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Thank you to the 1,400 leaders who’ve generously done the 7 questions!
I hope reading 
7 Questions with John McDonald
helps you in your leadership.
Cheers,
Jonno White
7 Questions with John McDonald

Name: John McDonald

Current title: Director of Worship Arts

Current organisation: Holy Cross Lutheran, Indianapolis

John serves as a lay minister and Director of Worship Arts at Holy Cross Lutheran in Indianapolis and is the author of two history books about Indiana, “Flameout” and “Lost Indianapolis.” He is also a Managing Entrepreneur at NEXT Studios, the venture studio designed and operated by entrepreneurs, for entrepreneurs, with entrepreneurs. He has over twenty years of experience as an entrepreneur, most recently as the founder and CEO of ClearObject, a leading Internet of Things company which successfully exited to private equity in 2019, and at IBM, where he led technical sales for their software development tools brand in New York.

7 Questions with John McDonald

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1. What have you found most challenging as a church leader?

Volunteer care! When you understand where all of the gifts come from (God), your natural reaction is to want to give those gifts back somehow. So, caring for volunteers, and helping them apply their gifts to the work of the Church, is not just a positive side effect - it's one of the primary objectives! That said, effective management of volunteers is so difficult!

2. How did you become a church leader? Can you please briefly tell the story?

I have always loved technology and helped out in small ways as a volunteer. I also love music, and when our Church started a contemporary/modern service, I volunteered to help them set up the sound technology to make it work. One morning the band was really struggling with a song, and one of the background vocalists knew that I loved singing, so she invited me half-jokingly to come up on stage and help sing. That was 15 years ago. :)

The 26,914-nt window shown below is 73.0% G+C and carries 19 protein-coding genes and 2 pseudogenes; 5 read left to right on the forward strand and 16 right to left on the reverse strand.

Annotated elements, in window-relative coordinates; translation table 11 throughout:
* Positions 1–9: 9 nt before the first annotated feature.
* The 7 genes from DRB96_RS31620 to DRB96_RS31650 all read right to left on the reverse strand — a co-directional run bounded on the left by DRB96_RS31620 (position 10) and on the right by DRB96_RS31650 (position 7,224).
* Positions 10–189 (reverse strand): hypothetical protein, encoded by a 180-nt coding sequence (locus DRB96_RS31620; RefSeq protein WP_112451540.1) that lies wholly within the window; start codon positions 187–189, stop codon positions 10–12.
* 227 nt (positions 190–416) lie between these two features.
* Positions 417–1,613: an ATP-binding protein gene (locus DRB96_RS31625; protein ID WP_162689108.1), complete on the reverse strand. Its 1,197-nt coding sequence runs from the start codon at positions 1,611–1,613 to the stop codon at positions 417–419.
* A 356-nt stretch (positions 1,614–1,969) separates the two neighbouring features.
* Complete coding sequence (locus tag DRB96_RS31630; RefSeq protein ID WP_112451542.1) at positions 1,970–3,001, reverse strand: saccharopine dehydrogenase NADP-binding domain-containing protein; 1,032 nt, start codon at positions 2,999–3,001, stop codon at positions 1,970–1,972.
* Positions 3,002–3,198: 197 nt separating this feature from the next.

3. How do you structure your work days from waking up to going to sleep?

I am religious about moving things out of my inbox and into task lists. If I let the inbox fill up I literally get anxiety about it all, and moving it to lists helps me focus on what to do now with the time I have available and the place where I am at.

4. What's one book apart from the Bible that has had a profound impact on your leadership so far? Can you please briefly tell the story of how that book impacted your leadership?

"Canoeing the Mountains" by Tod Bolsinger. The book uses the metaphor of the explorers Lewis and Clark. They were tasked with finding a water path to the Pacific Ocean and found themselves facing the Rocky Mountains. The writer uses this story to parallel the challenges of today's Church: what we have done in the past simply will no longer work for today's challenges.

5. What's the most recent significant leadership lesson you've learned?

Training and mentoring is the most important thing to focus on. There are many people willing to serve if they are asked, but they cannot succeed unless you can transfer the skills to them.

6. How do you develop a healthy leadership pipeline in a church?

It's important to understand that the primary role of the Church's staff is not to DO the work, but to enable the members of the Church to do the work. If staff does all the work the ministries will move only at the speed of that staff member, and we are essentially robbing people of their God-given need to give back their God-given gifts in a way that enhances the success of the ministry.

7. What is one meaningful story that comes to mind from your time as a church leader so far?

During COVID we decided to move our services outside to our parking lot, while still live-streaming them and broadcasting the audio over FM radio so people could hear the music and speakers even if their car windows were rolled up. I joked that we were essentially producing a live concert each week along with a television and radio simulcast, and that a television network with a truck full of a million dollars of equipment would still struggle with this! There was no shortage of grumbling from volunteers about the heat, the sound issues, the weather uncertainty, all of which threatened to cause the whole thing to break down. In praying about what words to use to encourage, God helped me articulate that we weren't doing all of this for our comfort or our convenience - it was to keep people connected to Him during one of the most challenging times in human history.